Brilliant and amazing book. I only read the second part but I can't wait to read the first. I found the chapter on 'how to read a book?' my favorite!!! I found that this book has on of the best last paragraphs I have ever read, I was so disappointed when I finished the book. My respect for Virginia Woolf has risen even more so.
This time, my favorites were the essays on Arcadia and on Fanny Burney. Woolf brilliant captures the mingled fascination and dismay of picking up Sidney's hefty, intricate, and purpley-prosed romance. The Burney essay sympathetically highlight's Burney's inventive love of words, and the last anecdote reads like a short story.
A collection of excellent, relatively short essays on various literary topics by Virginia Woolf. I'm surprised I haven't heard as much about Woolf's essays, because they're all pretty great. My personal favorites were her anaylsis of Thomas Hardy's novels, and her answer to the question, "Why read a book?"
incipit mania

È molto divertente immaginare di poter tornare indietro ...
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  • Axel's Castle: A Study of the Imaginative Literature of 1870-1930
  • Lectures on Literature
  • The Use of Poetry and the Use of Criticism
  • Mrs. Woolf and the Servants: An Intimate History of Domestic Life in Bloomsbury
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  • Virginia Woolf
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  • In Front of Your Nose: 1945-1950 (The Collected Essays, Journalism & Letters, Vol. 4)
  • The Night Is Large: Collected Essays, 1938-1995
  • Arts of the Possible: Essays and Conversations
  • Five Faces of Modernity
  • Anatomy of Criticism: Four Essays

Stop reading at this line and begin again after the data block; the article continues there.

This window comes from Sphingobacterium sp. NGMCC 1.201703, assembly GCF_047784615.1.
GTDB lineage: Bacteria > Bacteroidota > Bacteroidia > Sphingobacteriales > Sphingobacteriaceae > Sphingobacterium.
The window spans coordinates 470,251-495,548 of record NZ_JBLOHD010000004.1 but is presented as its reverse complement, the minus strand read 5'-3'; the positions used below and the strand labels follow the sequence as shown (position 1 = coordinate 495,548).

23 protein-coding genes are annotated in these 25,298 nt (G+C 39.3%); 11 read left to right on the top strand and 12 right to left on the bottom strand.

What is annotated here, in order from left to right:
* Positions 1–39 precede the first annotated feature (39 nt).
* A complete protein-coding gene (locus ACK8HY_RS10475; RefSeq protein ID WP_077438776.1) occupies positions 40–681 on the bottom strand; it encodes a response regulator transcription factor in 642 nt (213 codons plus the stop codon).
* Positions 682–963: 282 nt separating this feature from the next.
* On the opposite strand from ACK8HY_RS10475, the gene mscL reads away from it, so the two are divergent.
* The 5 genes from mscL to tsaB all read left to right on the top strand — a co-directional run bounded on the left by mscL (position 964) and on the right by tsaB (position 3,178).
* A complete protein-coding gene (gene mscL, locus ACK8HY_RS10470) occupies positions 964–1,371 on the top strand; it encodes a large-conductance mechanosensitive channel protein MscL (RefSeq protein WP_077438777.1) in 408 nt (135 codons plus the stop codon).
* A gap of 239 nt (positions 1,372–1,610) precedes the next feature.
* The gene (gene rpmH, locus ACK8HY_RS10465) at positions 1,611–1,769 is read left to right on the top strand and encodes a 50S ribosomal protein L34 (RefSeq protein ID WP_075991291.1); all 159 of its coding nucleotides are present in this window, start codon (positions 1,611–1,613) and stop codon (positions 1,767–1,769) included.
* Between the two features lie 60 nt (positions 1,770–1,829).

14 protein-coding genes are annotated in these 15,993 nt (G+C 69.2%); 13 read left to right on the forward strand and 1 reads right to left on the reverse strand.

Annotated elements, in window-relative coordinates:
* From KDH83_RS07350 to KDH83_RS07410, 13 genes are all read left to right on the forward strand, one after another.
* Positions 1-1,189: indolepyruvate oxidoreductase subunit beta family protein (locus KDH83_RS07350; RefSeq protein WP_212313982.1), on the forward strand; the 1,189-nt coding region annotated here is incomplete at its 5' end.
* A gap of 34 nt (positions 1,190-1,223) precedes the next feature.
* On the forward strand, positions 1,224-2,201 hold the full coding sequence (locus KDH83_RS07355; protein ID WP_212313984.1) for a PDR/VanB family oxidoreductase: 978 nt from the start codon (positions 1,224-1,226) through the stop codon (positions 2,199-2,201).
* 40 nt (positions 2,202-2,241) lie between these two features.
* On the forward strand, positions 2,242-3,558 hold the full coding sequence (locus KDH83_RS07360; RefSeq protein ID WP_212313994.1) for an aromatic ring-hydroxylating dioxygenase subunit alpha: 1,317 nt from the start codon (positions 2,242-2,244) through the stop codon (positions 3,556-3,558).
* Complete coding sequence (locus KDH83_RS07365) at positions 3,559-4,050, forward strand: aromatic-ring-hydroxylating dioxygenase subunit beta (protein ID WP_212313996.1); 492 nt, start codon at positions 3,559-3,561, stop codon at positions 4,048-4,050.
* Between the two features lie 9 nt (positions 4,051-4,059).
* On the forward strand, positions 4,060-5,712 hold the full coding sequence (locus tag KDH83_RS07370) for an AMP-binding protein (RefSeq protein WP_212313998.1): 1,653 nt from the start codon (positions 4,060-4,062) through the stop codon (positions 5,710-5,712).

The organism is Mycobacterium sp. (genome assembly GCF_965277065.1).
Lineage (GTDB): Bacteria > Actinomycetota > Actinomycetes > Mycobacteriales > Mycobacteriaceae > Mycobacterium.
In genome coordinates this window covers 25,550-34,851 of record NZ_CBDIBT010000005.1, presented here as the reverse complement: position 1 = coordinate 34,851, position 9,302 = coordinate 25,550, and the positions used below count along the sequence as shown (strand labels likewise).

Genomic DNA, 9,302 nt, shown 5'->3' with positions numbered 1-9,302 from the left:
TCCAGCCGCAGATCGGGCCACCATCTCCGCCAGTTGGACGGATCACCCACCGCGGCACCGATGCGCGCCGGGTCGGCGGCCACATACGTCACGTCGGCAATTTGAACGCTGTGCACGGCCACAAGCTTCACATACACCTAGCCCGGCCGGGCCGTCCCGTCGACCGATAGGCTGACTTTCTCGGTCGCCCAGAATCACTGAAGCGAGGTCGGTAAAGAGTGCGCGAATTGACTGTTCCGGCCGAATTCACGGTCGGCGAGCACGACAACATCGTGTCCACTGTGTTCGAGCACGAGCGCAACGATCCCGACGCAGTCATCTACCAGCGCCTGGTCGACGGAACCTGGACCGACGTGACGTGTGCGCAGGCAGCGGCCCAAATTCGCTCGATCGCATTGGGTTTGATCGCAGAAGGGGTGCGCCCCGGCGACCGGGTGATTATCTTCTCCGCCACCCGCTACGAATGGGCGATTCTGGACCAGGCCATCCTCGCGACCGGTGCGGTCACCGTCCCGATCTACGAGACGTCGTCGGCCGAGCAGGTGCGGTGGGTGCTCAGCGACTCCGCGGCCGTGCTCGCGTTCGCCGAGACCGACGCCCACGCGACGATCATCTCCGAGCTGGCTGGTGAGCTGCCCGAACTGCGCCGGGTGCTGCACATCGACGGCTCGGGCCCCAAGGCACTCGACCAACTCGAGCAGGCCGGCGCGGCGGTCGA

• The Art of the Novel
  • Virginia Woolf: A Writer's Life
  • A Literature Of Their Own: British Women Novelists From Brontë To Lessing
  • The Anxiety of Influence: A Theory of Poetry
  • Selected Writings
(Adeline) Virginia Woolf was an English novelist and essayist regarded as one of the foremost modernist literary figures of the twentieth century.

During the interwar period, Woolf was a significant figure in London literary society and a member of the Bloomsbury Group. Her most famous works include the novels Mrs Dalloway (1925), To the Lighthouse (1927), and Orlando (1928), and the book-length es
More about Virginia Woolf...
Mrs. Dalloway To the Lighthouse A Room of One's Own Orlando The Waves

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“The only advice, indeed, that one person can give another about reading is to take no advice, to follow your own instincts, to use your own reason, to come to your own conclusions. If this is agreed between us, then I feel at liberty to put forward a few ideas and suggestions because you will not allow them to fetter that independence which is the most important quality that a reader can possess. After all, what laws can be laid down about books? The battle of Waterloo was certainly fought on a certain day; but is Hamlet a better play than Lear? Nobody can say. Each must decide that question for himself. To admit authorities, however heavily furred and gowned, into our libraries and let them tell us how to read, what to read, what value to place upon what we read, is to destroy the spirit of freedom which is the breath of those sanctuaries. Everywhere else we may be bound by laws and conventions-there we have none.” 68 likes
“Few people ask from books what books can give us. Most commonly we come to books with blurred and divided minds, asking of fiction that it shall be true, of poetry that it shall be false, of biography that it shall be flattering, of history that it shall enforce our own prejudices. If we could banish all such preconceptions when we read, that would be an admirable beginning.” 50 likes